- A sense of accountability: Be accountable to the club and to each other. If you are given a task, do it with the same diligence you would your job or a personal pursuit. Don’t renege or go back on a commitment to another member or the club without discussion. A club’s performance reflects on its members. If a club is struggling, it’s probably because some or all of its members aren’t fully committed.
I strongly feel both the club leadership and its members are responsible for creating a bond of love and affection, an atmosphere of togetherness, and all-around camaraderie. Everyone has to make an effort in order to create an effective Rotary club.
Excellent points suggested for building a positive club atmosphere.
I accidentally lost my reply while typing it, earlier, which caused it to be incomplete. Please forgive me.
I would love to have someone to visit our club, and be a Guest Speaker on the mportance of taking the time to volunteer, and/or accept being delegated to assist in accomplishing goals and objectives; even though we are a small club. If we work as one, we will grow successfully as one. It can be done.
Your desire to have someone to talk about the importance of volunteering shows your heart is in the right place and you understand it’s importance. When people join Rotary it is assumed they want to serve as part of the rotary experience so to volunteer should come naturally to them. However, at times there is a mismatch in expectations and results. I think, as expressed in the article, we should involve the members in planning and executing our projects, then give them the responsibility and independence by delegating fully.
You should look for the human resource available in your area to find someone to speak on the subject. You can consult the district officers or other speakers in the corporate world around you. An experienced Rotarian can also do this.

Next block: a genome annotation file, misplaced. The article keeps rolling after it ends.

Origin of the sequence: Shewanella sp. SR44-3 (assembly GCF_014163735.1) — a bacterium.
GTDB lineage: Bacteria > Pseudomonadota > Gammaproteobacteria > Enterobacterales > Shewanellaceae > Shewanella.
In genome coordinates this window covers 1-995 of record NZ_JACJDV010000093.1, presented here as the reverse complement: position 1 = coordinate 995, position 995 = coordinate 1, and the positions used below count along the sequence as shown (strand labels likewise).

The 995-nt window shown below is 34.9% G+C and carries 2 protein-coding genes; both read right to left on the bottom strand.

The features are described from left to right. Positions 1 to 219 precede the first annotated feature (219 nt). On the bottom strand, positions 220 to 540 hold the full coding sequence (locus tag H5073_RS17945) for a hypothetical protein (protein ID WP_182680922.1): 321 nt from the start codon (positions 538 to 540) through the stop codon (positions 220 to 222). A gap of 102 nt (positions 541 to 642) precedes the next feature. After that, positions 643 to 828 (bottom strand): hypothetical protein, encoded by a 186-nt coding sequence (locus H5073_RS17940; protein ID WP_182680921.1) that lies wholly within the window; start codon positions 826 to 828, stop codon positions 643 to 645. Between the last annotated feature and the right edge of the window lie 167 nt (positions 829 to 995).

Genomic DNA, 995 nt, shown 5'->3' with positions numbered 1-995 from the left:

Wish you all the best in your endeavours.
Amrit Pak Singh
excellent compilation and all matter is very useful
Couldn’t agree more with you A.P.
However ” Food for Thought ” is to consider introspection and revisiting the core i.e. The-Club ; where “Leaders in their respective professions ” become part of Rotary-fraternity , for a delightful experience in serving the Society.
Action-ground is @ The-club ; wherein through ” Connect ” + ” Interaction ” we aim for betterment of Society , as an individual + part of a Team.
It could help to undertake an objective & sensitive screening of Club’s existing membership , for any de-learning needs as well as imparting re-training / Rotary orientation ; for looking beyond oneself. The Club’s elders , leaders and Past-Presidents might deliberate and consider to hold the ball , as a Team.
The excercise should also evolve in providing answer to often raised question w.r.t. optimum membership for an effective club.
As you very candidly said – ” An institution is as good as it’s members “.
Dear Rtn. Tandon
You have rightly said that the Club is the core. Everything happens in the club. Rotary is nothing without its clubs.
Yes the senior Rotarians in a club should guide, mentor as well as listen to the other members. Leaders should be open to discussions and suggestions as good inputs can come from any member. This also forms a basis for making strategies which are in line with the goals of the club and Rotary in general.
Amrit Pal Singh